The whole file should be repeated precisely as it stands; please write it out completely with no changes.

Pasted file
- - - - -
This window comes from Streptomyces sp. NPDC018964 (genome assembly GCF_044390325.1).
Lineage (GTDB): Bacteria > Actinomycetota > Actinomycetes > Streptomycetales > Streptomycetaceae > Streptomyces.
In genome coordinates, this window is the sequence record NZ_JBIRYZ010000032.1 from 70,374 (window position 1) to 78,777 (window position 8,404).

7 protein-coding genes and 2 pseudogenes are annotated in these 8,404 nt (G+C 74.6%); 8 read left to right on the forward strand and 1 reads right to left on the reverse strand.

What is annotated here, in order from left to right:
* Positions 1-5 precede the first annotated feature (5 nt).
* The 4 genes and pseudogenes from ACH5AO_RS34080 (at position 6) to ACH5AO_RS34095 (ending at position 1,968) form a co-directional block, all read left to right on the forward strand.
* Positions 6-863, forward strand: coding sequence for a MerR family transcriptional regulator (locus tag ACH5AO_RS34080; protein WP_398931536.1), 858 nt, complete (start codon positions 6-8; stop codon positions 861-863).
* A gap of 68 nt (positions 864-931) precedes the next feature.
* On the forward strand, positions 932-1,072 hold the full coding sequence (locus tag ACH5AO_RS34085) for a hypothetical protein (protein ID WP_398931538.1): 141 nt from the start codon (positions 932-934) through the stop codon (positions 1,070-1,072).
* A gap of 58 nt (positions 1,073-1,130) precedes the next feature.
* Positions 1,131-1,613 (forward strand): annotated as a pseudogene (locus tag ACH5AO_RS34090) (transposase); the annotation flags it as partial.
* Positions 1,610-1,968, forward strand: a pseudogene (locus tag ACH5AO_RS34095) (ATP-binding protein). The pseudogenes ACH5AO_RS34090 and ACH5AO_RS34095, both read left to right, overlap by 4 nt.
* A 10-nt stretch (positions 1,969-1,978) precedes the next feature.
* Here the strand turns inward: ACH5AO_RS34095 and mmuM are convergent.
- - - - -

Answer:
This window comes from Streptomyces sp. NPDC018964 (genome assembly GCF_044390325.1).
Lineage (GTDB): Bacteria > Actinomycetota > Actinomycetes > Streptomycetales > Streptomycetaceae > Streptomyces.
In genome coordinates, this window is the sequence record NZ_JBIRYZ010000032.1 from 70,374 (window position 1) to 78,777 (window position 8,404).

7 protein-coding genes and 2 pseudogenes are annotated in these 8,404 nt (G+C 74.6%); 8 read left to right on the forward strand and 1 reads right to left on the reverse strand.

What is annotated here, in order from left to right:
* Positions 1-5 precede the first annotated feature (5 nt).
* The 4 genes and pseudogenes from ACH5AO_RS34080 (at position 6) to ACH5AO_RS34095 (ending at position 1,968) form a co-directional block, all read left to right on the forward strand.
* Positions 6-863, forward strand: coding sequence for a MerR family transcriptional regulator (locus tag ACH5AO_RS34080; protein WP_398931536.1), 858 nt, complete (start codon positions 6-8; stop codon positions 861-863).
* A gap of 68 nt (positions 864-931) precedes the next feature.
* On the forward strand, positions 932-1,072 hold the full coding sequence (locus tag ACH5AO_RS34085) for a hypothetical protein (protein ID WP_398931538.1): 141 nt from the start codon (positions 932-934) through the stop codon (positions 1,070-1,072).
* A gap of 58 nt (positions 1,073-1,130) precedes the next feature.
* Positions 1,131-1,613 (forward strand): annotated as a pseudogene (locus tag ACH5AO_RS34090) (transposase); the annotation flags it as partial.
* Positions 1,610-1,968, forward strand: a pseudogene (locus tag ACH5AO_RS34095) (ATP-binding protein). The pseudogenes ACH5AO_RS34090 and ACH5AO_RS34095, both read left to right, overlap by 4 nt.
* A 10-nt stretch (positions 1,969-1,978) precedes the next feature.
* Here the strand turns inward: ACH5AO_RS34095 and mmuM are convergent.